Germany’s longer-term capitalism has served it well
By Robert Bischof in Manchester
Before the coronavirus hit us, there were signs that capitalism was beginning to change from the free-wheeling neoliberal shareholder value model to something more sustainable. Increasing inequality and a resulting rise in populism have raised concern. Greater focus on environmental issues has helped prompt re-examination of a predominantly Anglo-Saxon free market model.
Shuttered industrial plants and grounded flights will, at least temporarily, reduce global emissions. But sustainability in business practices may take a back seat for a while as companies struggle to survive. In Europe, we may see a renaissance of interest in Germany’s long-term stakeholder-focused capitalism – the Rhineland model. Yet even that strong framework faces the sternest of tests..
The reappraisal of the ‘shareholders first’ paradigm has come despite and perhaps partly because of an avowedly pro-business Donald Trump in the White House. His policies – big on corporate tax cuts, poor on countering climate change – helped propel Wall Street to record highs until earlier this month.. Sensing a swing in the popular mood, a large number of companies and business leaders have signed up to longer-term capitalism. Paul Polman, former chief executive of Unilever, has set up Imagine, a sustainability foundation designed to fight climate change, reduce global poverty and help achieve the United Nations 2030 sustainable development goals. He has assembled luminaries on his board such as Virgin group founder Richard Branson, environmental campaigner Suzy Amis Cameron, communications expert Arianna Huffington, and philanthropist Sue Rockefeller.
However, when business leaders are suddenly faced with unprecedented challenges, it’s difficult to keep the high moral ground. Virgin Atlantic, part-owned by Branson, has announced eight weeks of unpaid leave for its employees, with 75-85% of its fleet not flying. Other badly affected airlines have been forced into similar action. Thousands of small and large companies will shed employees one way or the other. The UK and US governments have promised massive amounts of help including the Washington announcement of direct injections of cash to citizens. Governments and central banks are having to scramble for mechanisms to implement these measures on a grand scale. The effect on the US and UK debt servicing could be catastrophic.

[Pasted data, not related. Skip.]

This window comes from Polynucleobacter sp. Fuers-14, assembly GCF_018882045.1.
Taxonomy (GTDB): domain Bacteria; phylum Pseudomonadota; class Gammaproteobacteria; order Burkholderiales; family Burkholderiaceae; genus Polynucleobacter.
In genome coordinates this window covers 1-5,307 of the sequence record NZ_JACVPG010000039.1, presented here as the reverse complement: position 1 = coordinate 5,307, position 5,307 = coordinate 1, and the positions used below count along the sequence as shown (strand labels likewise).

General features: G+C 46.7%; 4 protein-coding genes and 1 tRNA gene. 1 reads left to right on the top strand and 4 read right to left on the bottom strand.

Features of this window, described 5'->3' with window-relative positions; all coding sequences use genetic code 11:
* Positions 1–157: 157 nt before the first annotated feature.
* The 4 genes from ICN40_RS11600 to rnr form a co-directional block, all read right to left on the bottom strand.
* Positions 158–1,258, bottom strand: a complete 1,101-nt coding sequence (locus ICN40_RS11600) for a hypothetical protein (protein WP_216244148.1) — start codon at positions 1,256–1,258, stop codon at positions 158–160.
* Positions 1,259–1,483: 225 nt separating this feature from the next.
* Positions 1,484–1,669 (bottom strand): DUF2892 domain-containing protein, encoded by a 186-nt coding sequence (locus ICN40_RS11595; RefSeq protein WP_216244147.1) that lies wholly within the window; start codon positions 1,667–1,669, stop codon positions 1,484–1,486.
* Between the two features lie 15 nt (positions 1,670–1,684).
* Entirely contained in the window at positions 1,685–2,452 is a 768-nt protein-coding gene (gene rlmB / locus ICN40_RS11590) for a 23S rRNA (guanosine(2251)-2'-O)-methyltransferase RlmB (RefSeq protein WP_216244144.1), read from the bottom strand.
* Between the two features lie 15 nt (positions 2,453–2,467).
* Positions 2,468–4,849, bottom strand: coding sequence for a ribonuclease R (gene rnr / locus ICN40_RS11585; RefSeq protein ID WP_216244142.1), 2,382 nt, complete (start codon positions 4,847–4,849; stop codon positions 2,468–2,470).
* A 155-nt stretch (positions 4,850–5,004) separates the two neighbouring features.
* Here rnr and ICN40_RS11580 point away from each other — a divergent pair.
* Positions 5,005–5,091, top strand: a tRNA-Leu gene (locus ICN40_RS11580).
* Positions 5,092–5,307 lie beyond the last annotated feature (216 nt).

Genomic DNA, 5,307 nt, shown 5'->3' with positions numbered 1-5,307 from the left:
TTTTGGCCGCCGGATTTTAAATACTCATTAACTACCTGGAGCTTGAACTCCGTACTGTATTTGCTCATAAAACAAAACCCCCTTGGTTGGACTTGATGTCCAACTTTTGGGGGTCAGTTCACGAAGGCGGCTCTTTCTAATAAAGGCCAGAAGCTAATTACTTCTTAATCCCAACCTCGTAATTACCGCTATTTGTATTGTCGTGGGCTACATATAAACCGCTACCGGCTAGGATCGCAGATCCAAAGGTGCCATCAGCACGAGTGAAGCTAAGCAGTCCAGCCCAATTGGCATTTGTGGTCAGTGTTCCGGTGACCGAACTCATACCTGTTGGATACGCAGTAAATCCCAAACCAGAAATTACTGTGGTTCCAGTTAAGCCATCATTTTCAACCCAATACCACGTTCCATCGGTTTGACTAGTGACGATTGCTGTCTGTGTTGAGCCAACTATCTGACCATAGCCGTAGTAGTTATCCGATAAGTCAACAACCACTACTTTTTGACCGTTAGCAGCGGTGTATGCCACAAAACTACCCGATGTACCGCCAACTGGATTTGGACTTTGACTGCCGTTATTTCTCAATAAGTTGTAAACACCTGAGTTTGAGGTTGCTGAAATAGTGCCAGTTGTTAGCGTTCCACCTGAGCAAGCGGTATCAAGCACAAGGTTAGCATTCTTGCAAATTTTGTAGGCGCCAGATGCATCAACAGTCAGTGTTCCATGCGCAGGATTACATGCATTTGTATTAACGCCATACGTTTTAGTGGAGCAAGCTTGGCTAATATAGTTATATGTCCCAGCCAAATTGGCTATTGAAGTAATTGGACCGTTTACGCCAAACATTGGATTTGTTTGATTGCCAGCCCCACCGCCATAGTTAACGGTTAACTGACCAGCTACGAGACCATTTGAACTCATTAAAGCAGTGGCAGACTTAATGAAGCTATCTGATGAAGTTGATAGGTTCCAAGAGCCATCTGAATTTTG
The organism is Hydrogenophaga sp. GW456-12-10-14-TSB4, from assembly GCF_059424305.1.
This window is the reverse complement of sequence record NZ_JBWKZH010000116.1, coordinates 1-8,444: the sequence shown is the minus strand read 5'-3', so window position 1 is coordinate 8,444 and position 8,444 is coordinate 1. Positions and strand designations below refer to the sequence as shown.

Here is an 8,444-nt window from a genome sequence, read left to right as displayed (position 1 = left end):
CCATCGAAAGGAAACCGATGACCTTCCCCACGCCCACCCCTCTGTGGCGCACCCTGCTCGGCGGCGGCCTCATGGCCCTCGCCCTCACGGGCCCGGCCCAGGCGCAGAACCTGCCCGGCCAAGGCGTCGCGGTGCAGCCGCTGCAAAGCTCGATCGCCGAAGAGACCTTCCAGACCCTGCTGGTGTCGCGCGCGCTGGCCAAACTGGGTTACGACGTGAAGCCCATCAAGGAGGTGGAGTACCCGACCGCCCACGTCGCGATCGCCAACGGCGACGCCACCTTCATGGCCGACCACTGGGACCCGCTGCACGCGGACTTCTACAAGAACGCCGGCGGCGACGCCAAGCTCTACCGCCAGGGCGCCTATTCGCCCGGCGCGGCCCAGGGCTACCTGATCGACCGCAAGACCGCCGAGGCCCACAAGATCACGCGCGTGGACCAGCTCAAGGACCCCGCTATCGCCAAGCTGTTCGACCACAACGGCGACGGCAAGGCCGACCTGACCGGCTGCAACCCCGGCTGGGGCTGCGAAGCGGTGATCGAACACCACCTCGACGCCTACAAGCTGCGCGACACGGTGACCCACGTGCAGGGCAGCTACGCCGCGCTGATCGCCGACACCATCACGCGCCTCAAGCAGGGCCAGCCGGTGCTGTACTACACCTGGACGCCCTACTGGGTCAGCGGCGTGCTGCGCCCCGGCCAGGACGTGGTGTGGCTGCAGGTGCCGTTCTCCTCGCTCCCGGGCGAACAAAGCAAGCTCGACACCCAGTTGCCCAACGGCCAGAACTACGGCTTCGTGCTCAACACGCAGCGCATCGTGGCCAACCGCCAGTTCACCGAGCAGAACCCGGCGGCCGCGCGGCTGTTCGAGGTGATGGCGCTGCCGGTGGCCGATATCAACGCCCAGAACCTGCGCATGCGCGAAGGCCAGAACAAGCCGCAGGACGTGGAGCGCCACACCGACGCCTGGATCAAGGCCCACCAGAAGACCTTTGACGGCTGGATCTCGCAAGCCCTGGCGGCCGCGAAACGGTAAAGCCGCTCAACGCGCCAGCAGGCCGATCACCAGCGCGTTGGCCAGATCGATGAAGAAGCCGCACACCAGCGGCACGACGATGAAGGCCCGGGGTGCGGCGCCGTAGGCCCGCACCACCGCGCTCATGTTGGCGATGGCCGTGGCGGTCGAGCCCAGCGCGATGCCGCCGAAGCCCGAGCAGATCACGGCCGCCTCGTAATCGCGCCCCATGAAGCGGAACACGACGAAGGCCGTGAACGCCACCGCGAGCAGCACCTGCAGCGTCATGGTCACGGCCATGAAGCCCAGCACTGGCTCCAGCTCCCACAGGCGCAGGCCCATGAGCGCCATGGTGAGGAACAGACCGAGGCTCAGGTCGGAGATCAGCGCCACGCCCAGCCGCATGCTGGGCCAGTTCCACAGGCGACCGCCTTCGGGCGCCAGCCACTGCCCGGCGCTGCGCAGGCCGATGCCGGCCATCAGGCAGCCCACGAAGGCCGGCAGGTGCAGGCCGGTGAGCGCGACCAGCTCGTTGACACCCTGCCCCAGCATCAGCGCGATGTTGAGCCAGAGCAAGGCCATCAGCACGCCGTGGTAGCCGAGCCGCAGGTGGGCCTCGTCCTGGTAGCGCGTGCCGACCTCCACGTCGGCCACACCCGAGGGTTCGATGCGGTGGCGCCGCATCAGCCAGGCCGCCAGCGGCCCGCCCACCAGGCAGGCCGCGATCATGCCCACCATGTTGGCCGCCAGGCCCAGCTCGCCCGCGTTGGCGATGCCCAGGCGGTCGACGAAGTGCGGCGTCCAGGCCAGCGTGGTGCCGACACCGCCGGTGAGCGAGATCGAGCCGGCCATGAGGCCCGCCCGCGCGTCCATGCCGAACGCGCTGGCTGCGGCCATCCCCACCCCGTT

This is where the much-criticised German model of prudence and careful anti-cyclical financial management may come into its own. Peter Altmaier, German economics minister, has announced that ‘every healthy German firm of any size’ will be supported and ‘will not lose one employee’.
How can he promise that? First, Germany had a fiscal surplus in r the last six years and the government is prepared to loosen self-imposed rules of a balanced budget. Second, Berlin will use the KFW state development bank as the instrument for channeling loans through Germany’s 3,000 banks to companies in cash difficulties. Third, as a result of low unemployment, Germany’s hypothecated unemployment insurance fund is full and will be used for the short-time working (Kurzarbeit) benefit, under which companies pay their employees’ wages even when they are sent home. This has been one of the German social market economy‘s biggest postwar successes, greatly reducing redundancies in 2008-09 compared with the UK, and better preparing the country for an eventual upswing.
One large question mark hangs over Europe’s south, already burdened by immigration and debt, with less resilient economic systems than Germany. These nations will now struggle even more. Germany has no alternative but to show more solidarity. If the richer states abandon the poorer, the problems will just be pushed further north. But if Germany extends its largesse too extensively to the south, even the sturdy Rhineland model could start to buckle.
Bob Bischof is Chairman of the German-British Forum and Vice President of the German-British Chamber of Industry & Commerce